March 19 All Day Severe Weather Situation #008

This is a follow-up to the Severe Weather Situation #007.
Above is the SPC radar return with risk areas.
Radar returns indicate the strongest storms may be developing at this time. Pop-up Storms are developing in Oklahoma and Kansas. I do feel the slight risk area will need to be expanded north to account for those pop-up storms.
12z RUC indicates moderate instability by Best Lifted Index in east Oklahoma into extreme southern portions of Kansas.
Most Unstable CAPE values are around 1000 j/kg in the designated areas, indicating an atmosphere that is still in some control of itself.
Will monitor this situation and issue more follow-ups if necessary.

UPDATE 9:51AM CDT
A severe thunderstorm watch has been issued for the area in the above image in blue.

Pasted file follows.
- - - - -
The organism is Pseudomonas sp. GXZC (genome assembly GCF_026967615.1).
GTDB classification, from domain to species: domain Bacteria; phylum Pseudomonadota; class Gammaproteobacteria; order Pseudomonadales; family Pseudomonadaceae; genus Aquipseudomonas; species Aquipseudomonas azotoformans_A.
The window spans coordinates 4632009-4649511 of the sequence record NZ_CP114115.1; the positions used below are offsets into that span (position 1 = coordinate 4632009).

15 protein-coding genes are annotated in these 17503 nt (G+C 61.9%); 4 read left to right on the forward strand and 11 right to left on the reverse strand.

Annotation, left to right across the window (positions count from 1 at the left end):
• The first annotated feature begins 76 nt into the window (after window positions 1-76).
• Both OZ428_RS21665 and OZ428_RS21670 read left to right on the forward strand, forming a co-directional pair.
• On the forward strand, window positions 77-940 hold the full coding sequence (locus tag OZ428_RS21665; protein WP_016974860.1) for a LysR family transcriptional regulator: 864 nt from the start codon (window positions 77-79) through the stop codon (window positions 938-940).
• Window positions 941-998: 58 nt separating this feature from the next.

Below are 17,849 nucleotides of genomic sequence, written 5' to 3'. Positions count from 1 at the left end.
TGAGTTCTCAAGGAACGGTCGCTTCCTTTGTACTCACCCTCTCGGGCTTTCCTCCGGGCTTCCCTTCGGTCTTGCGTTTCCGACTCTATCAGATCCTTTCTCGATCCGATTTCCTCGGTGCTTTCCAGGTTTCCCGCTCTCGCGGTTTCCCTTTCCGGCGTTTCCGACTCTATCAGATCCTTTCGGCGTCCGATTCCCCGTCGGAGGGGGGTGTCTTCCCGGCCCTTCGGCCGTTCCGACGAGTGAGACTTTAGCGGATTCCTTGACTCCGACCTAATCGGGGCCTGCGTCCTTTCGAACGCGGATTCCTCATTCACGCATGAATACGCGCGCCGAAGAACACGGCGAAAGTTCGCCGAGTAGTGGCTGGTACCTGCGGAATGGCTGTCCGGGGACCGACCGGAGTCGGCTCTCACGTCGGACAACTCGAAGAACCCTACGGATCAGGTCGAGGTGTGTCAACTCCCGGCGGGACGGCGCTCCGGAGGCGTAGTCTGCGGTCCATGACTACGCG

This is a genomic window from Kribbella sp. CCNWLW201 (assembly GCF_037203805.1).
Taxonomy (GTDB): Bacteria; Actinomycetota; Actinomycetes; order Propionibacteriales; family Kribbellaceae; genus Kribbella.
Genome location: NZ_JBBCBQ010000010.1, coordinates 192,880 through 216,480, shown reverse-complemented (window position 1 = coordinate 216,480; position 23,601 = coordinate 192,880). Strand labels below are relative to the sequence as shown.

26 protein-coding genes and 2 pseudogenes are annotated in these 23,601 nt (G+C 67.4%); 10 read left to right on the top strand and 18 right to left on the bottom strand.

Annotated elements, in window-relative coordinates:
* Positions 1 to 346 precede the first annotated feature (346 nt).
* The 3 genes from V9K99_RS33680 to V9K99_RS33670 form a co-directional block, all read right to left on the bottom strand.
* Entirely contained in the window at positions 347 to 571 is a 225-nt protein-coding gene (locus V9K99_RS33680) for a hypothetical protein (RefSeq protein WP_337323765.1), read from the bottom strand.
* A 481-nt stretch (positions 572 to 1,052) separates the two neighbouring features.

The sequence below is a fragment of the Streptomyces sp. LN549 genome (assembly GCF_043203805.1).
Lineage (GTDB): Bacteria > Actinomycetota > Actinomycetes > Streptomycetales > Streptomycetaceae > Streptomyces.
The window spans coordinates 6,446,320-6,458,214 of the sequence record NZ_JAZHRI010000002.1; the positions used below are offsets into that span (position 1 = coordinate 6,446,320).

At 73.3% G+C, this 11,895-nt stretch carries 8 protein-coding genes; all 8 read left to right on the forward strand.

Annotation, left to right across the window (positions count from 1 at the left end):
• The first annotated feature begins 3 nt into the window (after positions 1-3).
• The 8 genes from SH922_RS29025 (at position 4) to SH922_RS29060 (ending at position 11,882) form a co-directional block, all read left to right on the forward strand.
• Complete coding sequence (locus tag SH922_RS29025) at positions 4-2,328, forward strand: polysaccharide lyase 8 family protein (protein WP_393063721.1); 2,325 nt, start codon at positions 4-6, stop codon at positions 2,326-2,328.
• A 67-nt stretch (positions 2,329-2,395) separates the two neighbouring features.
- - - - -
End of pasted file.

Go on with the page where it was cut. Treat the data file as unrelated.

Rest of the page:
March 19 Severe Weather Forecast Discussion

This is an image of the 4-8 day probability for severe weather.
FORECAST DISCUSSION
The image above is the risk for severe weather 30% or above in the next 4-8 days. When you get a 30% risk, you begin to get into some hot water in the weather world. 30% basically means severe weather will happen and it could happen with strength.
Day 4 (D4), we see a risk area over the Plains into the Midwest. It is shaped in the form a bow echo storm would usually have.
That said, The Weather Centre is definitely eyeing the possibility of a bow echo storm. Should a bow echo develop, it would have potential to cause damaging winds.